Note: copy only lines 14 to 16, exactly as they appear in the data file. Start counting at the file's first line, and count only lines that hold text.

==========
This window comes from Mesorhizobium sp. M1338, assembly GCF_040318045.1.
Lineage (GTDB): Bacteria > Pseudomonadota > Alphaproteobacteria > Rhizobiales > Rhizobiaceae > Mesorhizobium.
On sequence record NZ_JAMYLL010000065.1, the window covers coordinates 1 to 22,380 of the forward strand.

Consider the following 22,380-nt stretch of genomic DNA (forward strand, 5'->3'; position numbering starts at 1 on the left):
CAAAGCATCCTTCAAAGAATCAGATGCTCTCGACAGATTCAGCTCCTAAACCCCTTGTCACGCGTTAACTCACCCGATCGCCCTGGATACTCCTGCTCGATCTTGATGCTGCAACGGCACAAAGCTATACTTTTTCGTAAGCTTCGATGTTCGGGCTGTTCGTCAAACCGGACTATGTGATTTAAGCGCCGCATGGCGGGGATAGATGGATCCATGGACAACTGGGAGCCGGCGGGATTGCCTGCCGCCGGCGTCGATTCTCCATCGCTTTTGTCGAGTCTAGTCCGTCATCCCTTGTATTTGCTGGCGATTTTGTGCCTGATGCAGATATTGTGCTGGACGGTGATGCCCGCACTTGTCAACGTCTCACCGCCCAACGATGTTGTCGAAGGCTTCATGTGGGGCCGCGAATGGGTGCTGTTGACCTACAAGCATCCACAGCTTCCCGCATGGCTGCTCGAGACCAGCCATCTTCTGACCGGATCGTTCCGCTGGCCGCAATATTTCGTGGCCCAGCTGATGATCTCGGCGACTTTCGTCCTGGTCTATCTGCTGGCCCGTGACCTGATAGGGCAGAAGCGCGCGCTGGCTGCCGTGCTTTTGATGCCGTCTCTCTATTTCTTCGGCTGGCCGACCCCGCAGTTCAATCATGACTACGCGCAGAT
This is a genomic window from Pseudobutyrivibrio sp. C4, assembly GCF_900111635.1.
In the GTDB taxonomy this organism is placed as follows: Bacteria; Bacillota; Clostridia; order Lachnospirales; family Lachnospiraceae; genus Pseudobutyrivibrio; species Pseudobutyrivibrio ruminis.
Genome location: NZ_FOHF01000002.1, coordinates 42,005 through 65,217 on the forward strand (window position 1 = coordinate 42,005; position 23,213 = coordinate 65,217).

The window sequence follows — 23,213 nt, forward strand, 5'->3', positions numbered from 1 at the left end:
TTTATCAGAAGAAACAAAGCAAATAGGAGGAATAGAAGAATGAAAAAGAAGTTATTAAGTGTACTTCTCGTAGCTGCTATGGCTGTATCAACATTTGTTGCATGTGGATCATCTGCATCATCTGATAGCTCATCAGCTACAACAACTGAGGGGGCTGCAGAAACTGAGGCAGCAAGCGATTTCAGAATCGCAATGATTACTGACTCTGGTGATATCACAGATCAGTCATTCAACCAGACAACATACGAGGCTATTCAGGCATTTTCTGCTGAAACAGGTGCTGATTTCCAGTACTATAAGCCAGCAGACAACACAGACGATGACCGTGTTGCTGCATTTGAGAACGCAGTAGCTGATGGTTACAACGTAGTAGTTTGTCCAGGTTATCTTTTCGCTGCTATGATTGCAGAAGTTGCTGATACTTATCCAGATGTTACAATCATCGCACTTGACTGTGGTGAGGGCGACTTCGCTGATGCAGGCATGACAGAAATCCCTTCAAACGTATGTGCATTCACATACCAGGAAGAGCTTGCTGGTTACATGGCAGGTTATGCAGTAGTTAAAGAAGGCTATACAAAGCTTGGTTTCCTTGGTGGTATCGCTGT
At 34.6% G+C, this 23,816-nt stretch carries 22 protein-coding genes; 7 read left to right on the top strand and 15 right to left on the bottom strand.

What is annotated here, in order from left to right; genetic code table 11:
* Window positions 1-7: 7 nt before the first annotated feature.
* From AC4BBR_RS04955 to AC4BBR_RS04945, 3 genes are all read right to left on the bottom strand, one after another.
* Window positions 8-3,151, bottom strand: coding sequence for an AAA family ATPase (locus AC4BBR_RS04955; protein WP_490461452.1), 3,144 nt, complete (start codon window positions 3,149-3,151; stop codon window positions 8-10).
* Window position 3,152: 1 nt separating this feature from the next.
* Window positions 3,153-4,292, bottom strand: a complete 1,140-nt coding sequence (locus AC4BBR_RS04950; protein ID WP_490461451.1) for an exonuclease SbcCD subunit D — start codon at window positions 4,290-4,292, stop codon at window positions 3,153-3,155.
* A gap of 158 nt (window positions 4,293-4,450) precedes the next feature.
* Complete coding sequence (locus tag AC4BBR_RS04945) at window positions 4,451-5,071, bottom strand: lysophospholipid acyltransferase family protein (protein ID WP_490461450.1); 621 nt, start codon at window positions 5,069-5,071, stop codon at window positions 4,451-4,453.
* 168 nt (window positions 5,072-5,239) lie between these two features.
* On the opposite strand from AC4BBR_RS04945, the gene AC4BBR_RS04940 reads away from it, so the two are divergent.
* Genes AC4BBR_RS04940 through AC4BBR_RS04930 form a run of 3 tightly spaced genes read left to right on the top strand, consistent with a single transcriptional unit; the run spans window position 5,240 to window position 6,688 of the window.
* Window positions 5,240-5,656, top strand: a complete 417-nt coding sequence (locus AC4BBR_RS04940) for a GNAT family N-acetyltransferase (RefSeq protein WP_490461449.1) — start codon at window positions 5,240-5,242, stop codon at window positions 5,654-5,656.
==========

* From AC4BBR_RS04955 to AC4BBR_RS04945, 3 genes are all read right to left on the bottom strand, one after another.
* Window positions 8-3,151, bottom strand: coding sequence for an AAA family ATPase (locus AC4BBR_RS04955; protein WP_490461452.1), 3,144 nt, complete (start codon window positions 3,149-3,151; stop codon window positions 8-10).
* Window position 3,152: 1 nt separating this feature from the next.